“My Dusty Road,” a boxed set of songs that the hard-travelin’, populist singer-songwriter of “This Land Is Your Land” recorded in the early 1940s, is a candidate for 2009’s best reissue. It recently received Grammy nominations for best historical album and best album notes.
Guthrie, who died at age 55 in 1967 after a long, debilitating illness, is considered the greatest of American folk singers, mixing anti- status-quo political protest with humor and patriotism. He was a key influence on Pete Seeger, Bob Dylan and their followers.
Among his songs is the poetic Depression-era anthem “This Land Is Your Land,” included in “My Dusty Road.” (A recent version, by Sharon Jones & the Dap-Kings, opens the current film “Up In the Air,” a top Oscar candidate about job loss in today’s America.)
“My Dusty Road” has been especially heralded for the way its pristine source material — metal master recordings recently discovered in a Brooklyn basement — afford a vitality missing from other versions of its songs.
But for all the improved sonic clarity, the record’s inclusion of the song “The Ludlow Massacre” only heightens the mystery about the tune. Guthrie recorded the vividly descriptive, pro-union song in 1944, when he was just past 30, and three decades after the infamous event in southern Colorado.
During a 15-month strike by coal miners against Colorado Fuel & Iron Co. of Trinidad, the Colorado National Guard on April 20, 1914, engaged strikers in a gun battle at a tent colony in Ludlow, killing seven men and a boy. Then, the Guard set fire to the camp, killing two mothers and 11 children hiding in a dirt bunker. That launched a rebellion that the U.S. Army had to come in and control.
Overall, according to author Scott Martelle of “Blood Passion: The Ludlow Massacre and Class War in the American West,” some 75 people died in the battles. The United Mine Workers put a monument at Ludlow in 1918. In 2003, vandals defaced it. The UMW repaired the damaged statuary, and last June the site was declared a National Historic Landmark.
Guthrie’s pro-union song, from the miners’ point-of-view, recalls the horrors of the massacre yet also exhibits their pride at exacting revenge
“The state soldiers jumped us in wire fence corner,
They did not know that we had these guns,
And the red neck miners mowed down those troopers,
You should have seen those poor boys run.”
Yet at the time the recording first came out, the U.S. was in the middle of a war against the Nazis (and the Japanese) that the patriotic leftist Guthrie so enthusiastically supported he placed a “This machine kills fascists” sign on his guitar. (“My Dusty Road” also has the intensely pro-American “Talking Sailor,” for instance.) It would be like Bruce Springsteen or Steve Earle — two Guthrie-influenced singers — railing against the 1970 Kent State shootings after 9/11.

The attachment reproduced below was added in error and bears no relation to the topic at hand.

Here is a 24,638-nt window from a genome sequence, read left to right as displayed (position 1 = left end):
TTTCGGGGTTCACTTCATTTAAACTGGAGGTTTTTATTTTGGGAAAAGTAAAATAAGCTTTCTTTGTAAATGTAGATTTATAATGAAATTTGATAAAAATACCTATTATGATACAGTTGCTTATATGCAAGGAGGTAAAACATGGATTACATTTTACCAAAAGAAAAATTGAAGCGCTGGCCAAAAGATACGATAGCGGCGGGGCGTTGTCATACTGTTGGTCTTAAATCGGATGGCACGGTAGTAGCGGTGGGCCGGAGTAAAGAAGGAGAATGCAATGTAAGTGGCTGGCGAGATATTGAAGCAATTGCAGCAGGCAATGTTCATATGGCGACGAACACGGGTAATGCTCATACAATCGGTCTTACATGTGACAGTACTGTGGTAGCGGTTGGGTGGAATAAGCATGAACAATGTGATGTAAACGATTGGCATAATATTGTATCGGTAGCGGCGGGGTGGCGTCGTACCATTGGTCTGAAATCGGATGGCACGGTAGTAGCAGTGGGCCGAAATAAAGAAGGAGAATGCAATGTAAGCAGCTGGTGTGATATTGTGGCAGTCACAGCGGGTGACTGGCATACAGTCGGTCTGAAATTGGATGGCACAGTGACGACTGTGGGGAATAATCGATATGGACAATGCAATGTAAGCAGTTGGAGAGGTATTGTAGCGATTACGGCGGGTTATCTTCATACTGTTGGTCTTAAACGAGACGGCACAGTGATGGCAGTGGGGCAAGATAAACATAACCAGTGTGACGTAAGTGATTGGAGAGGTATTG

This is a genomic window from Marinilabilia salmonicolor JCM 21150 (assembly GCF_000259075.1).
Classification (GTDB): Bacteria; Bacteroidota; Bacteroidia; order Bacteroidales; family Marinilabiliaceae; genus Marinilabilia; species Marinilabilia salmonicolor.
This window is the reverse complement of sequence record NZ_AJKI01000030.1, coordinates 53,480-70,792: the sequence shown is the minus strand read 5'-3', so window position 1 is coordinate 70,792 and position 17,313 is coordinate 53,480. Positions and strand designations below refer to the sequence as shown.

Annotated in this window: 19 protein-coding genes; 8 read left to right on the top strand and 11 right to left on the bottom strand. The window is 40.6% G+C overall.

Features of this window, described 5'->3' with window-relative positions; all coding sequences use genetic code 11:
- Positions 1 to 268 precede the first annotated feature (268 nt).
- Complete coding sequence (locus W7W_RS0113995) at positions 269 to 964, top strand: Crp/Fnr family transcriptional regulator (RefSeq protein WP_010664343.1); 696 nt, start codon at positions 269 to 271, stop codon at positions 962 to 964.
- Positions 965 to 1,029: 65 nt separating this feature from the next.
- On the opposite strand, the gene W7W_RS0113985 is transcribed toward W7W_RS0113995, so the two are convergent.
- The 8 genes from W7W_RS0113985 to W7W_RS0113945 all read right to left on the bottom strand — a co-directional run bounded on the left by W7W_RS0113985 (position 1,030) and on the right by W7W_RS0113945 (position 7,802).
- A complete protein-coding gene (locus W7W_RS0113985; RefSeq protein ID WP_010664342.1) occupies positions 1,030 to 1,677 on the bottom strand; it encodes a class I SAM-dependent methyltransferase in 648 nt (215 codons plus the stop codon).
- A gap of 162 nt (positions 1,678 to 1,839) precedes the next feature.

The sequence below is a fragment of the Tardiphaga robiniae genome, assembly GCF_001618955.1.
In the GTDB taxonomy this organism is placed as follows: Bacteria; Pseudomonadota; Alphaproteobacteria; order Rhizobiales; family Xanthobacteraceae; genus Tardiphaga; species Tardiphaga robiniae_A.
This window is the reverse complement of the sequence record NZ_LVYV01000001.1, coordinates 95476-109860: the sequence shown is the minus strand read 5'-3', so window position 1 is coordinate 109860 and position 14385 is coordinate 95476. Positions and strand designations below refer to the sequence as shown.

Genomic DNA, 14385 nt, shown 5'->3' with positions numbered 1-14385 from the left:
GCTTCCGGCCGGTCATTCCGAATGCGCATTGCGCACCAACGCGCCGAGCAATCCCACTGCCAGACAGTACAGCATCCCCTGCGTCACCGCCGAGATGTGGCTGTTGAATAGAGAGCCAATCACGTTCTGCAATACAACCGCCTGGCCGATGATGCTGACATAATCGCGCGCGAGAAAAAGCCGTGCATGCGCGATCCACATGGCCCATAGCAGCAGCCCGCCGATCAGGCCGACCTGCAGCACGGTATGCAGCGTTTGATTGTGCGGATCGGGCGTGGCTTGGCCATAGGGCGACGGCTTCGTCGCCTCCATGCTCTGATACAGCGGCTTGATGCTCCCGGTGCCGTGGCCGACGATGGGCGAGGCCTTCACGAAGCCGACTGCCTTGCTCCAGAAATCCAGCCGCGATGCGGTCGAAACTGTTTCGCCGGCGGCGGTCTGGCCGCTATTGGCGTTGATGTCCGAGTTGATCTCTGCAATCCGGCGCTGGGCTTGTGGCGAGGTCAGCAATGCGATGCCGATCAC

“Mother” Bloor’s influence
“The right to belong in a union was so recent, with the New Deal, that (activists) wanted to honor people for their part in the struggle,” says Kathleen Nutter, a history lecturer at Stony Brook University. “So to identify with something like that from 30 years earlier wasn’t that unusual.”
Much of Guthrie’s motivation for writing “Ludlow Massacre” had to do with his admiration for a remarkably colorful but now-forgotten, rabble-rousing figure in American — especially Western American — labor history named Ella Reeve “Mother” Bloor. She was a founder of the Socialist Democratic Party in 1897, then joined the Socialist Party, and was a founder of the American Communist Party in 1919. She tirelessly campaigned on behalf of striking workers.
Guthrie was a communist sympathizer. He sang in the early 1940s with the Almanac Singers, a political/protest/pro-union folk group that included then-communist-influenced Seeger.
“Was Woody a member of the Communist Party? No,” says Ed Cray, his biographer, who also wrote “My Dusty Road’s” Grammy-nominated liner notes. “Did he sympathize generally with communist philosophy? No.
“But he did feel strongly that Communists were the only people doing anything about the things he cared a great deal about. Woody was a very early civil-rights advocate.”
Cray says Guthrie was moved to write “Ludlow Massacre” around 1941, after reading Bloor’s 1940 autobiography, “We Are Many.” In her book, Bloor recounts being in Trinidad, in the thick of Ludlow strike planning, on behalf of the socialists. After the massacre, she writes, she attended a dinner for the strikers in Trinidad: “Miners from Ludlow were there, fathers of the murdered children. As they went out after supper, the women quietly put a gun in the hand of each man.”
Only a legend
Guthrie uses her account for his lyrics. There’s just one problem. Martelle (told about Bloor’s account by this reporter) called it false. If she played any role at Ludlow, it was minor, he says. And Nutter, who studied Bloor’s archives at Smith College, says Ann Barton ghostwrote Bloor’s book when the activist was in her late 70s.
“It is quite embellished,” Nutter says. “It’s more ‘as told to,’ and her memory is not the best, and she’s a little like the Woody Allen character Zelig who is at every important moment in labor movement.”
Bloor and Guthrie were already friends before he read her book. In the 1930s, she gave fundraising hootenannies, known as Mother Bloor’s Birthday Party, at her farm in Pennsylvania, and Guthrie performed there.
“One of my favorite pieces in her papers at Smith is a crumpled-up old brown paper bag, and in red lettering it says ‘better red than dead — love, Woody,’ ” Nutter says.
“He had given her something in the bag and she had saved it. It was part of her papers. I’ve always wondered what was in that bag.”